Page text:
A MCD Diagnosis Story: Why Listening to Your Body is so Critical

Elizabeth Dravis is a PhD student studying public health, a medical professional, a runner, and a mother. She also is a minimal change disease (MCD) patient. This is her diagnosis story.

Elizabeth started experiencing severe fatigue for no apparent reason. Since it was the beginning of the year she thought she perhaps just needed rest after the bustling holidays. But things only got worse as time went on, and when she fainted, she knew something was serious.

She was admitted to the ICU and monitored for potential cardiac issues. Her care team found she had critically low levels of sodium, or severe hyponatremia. She also had very low albumin levels as protein was excreted excessively through the kidneys and urine. She was also still facing fatigue in addition to weight gain and swelling. Moving from their initial thoughts of a cardiac issue, her care team started to see how strong the clues were for a kidney issue.

She was ultimately diagnosed with minimal change disease (MCD) after a kidney biopsy.


MCD is a rare condition which often appears very suddenly. It is a glomerulonephritis kidney disease where the filtering function of the kidneys fails and more is filtered out than should be.

Less than 1% of those diagnosed with kidney disease have MCD. Further, it’s much more common in young adults than it is with older adults.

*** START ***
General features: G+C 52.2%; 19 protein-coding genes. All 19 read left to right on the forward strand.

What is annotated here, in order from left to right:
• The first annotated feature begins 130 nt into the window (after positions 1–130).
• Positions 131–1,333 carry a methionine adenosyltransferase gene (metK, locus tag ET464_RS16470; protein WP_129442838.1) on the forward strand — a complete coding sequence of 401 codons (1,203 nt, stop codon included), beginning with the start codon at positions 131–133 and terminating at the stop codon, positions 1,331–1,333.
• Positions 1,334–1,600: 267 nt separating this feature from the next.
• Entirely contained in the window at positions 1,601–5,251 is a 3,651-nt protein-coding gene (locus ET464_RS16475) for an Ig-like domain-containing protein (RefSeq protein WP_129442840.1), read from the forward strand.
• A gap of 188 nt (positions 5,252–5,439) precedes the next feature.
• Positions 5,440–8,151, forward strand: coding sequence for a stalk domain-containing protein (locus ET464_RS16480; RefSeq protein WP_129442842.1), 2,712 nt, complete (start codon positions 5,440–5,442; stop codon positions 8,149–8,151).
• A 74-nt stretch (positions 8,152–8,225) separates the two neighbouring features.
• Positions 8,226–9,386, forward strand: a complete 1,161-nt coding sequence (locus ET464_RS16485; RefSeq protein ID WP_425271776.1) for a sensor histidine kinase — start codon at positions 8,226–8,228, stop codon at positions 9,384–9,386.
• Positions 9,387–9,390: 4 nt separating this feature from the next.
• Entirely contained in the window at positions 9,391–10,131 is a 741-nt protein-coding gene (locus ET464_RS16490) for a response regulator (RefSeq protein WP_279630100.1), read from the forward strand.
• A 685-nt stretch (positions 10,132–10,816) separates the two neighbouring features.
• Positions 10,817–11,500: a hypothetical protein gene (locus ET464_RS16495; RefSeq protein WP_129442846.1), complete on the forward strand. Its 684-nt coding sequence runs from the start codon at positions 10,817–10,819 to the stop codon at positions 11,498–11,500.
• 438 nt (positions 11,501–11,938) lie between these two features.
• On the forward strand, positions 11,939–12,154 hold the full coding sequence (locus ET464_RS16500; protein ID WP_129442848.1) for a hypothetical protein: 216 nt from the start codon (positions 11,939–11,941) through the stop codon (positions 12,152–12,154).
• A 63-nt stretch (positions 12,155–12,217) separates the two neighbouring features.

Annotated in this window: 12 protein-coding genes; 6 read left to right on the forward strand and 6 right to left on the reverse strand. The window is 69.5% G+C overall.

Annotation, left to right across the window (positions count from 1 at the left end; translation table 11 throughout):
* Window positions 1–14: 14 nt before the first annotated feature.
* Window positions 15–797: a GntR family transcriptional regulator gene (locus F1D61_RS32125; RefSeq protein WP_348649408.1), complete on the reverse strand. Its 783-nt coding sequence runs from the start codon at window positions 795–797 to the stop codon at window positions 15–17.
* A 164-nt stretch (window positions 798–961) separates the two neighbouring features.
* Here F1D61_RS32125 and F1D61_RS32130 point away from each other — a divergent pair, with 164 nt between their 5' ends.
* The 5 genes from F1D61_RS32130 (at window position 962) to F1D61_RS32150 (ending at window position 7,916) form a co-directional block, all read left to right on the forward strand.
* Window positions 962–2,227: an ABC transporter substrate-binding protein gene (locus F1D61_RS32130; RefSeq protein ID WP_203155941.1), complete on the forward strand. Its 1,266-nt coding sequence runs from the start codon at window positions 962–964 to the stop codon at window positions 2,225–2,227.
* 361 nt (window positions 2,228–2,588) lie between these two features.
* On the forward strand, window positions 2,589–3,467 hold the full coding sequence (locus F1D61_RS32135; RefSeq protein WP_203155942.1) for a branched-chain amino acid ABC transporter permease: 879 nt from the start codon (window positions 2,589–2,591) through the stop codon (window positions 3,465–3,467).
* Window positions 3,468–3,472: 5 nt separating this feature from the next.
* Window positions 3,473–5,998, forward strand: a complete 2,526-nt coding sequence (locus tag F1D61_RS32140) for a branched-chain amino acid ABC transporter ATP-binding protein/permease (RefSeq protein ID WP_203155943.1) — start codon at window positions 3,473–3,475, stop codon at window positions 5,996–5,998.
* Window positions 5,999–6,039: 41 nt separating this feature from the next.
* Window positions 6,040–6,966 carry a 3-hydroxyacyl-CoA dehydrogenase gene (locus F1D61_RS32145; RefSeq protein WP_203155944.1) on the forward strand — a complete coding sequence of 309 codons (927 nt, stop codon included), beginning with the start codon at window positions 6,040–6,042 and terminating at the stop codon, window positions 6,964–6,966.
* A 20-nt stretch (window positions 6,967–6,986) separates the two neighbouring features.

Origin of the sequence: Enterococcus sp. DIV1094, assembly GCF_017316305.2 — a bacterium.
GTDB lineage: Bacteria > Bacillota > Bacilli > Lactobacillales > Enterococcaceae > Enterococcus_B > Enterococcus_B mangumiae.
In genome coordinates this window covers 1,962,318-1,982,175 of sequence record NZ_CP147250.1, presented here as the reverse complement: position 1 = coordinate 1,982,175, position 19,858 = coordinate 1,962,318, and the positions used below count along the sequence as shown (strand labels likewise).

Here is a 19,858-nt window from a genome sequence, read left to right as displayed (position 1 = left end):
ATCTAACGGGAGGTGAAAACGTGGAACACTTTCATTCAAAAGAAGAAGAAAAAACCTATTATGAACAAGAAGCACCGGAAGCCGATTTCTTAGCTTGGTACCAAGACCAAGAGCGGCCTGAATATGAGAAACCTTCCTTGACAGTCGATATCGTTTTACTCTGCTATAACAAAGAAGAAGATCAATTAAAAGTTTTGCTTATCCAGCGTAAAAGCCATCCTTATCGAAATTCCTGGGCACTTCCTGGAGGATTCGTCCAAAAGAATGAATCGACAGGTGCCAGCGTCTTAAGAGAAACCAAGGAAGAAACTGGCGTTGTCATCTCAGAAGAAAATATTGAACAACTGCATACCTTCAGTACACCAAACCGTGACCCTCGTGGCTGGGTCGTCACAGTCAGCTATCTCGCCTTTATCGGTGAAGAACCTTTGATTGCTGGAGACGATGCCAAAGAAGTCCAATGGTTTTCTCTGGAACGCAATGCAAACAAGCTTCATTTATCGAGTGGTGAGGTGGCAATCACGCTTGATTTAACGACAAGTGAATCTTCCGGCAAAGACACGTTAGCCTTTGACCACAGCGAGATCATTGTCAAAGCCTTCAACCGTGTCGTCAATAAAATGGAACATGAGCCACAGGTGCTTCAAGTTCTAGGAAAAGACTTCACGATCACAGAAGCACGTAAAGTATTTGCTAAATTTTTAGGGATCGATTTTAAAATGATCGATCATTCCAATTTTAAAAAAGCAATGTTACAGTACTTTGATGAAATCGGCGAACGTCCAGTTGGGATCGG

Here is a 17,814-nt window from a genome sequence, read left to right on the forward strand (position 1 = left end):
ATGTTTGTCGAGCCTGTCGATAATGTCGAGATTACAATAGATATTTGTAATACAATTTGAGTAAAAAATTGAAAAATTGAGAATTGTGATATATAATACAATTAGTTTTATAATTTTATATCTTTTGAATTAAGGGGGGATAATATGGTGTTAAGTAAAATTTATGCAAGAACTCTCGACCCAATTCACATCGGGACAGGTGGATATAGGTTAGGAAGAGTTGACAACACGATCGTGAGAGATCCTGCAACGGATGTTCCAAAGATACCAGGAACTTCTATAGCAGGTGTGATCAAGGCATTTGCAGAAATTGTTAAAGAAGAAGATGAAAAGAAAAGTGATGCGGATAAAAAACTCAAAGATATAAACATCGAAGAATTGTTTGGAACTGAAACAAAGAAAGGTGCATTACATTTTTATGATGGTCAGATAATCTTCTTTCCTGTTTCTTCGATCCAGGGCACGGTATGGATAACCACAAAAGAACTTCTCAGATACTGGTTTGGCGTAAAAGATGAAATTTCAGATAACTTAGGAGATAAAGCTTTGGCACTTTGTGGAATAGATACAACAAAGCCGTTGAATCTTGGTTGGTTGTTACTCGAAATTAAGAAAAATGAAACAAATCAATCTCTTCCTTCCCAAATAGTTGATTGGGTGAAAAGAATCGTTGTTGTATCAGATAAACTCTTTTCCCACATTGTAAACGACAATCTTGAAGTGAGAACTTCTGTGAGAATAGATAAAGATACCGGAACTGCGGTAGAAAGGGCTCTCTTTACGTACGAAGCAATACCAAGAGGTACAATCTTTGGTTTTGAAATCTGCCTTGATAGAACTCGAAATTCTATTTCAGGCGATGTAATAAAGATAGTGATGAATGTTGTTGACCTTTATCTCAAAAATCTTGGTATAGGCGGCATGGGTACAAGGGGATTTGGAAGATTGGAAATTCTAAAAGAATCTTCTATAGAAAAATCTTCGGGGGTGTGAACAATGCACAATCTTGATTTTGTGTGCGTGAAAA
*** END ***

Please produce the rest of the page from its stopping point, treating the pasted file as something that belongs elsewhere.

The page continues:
Thankfully, there are treatments for this condition. Corticosteroids such as prednisone can lead to complete remission. Most patients don’t face any long-term symptoms, and their lives can continue as normal.

Elizabeth’s Healing

Elizabeth was thankful to have a skilled team of specialists from many disciplines. She had care from cardiology, critical care, nephrology, rheumatology, and endocrinology because so many of her body’s systems seemed to be affected.

The team could tell there were signs of nephrotic syndrome, which is a kidney disorder where large amounts of protein are lost. This causes the body to retain fluid, leading to swelling.

Elizabeth’s physicians first brought up her sodium levels so that a kidney biopsy could be taken safely. This kidney biopsy ultimately led to her MCD diagnosis. The diagnosis explained every symptom.

Elizabeth was treated with prednisone for about 16 weeks at a tapering dose. She has done extremely well; she no longer has protein in her urine, she has stopped retaining fluid, and her blood pressure is now normal. Doctors consider her to be in complete remission.

Now Elizabeth is working to bring awareness to others who may not have heard of this condition or know what to look out for. She wants to encourage people to go to the doctor when things feel off, and not to dismiss their symptoms even if they don’t initially seem so severe.

It’s essential to listen to your own body. After all, you know it best.

You can read more about Elizabeth’s diagnosis and healing story here.

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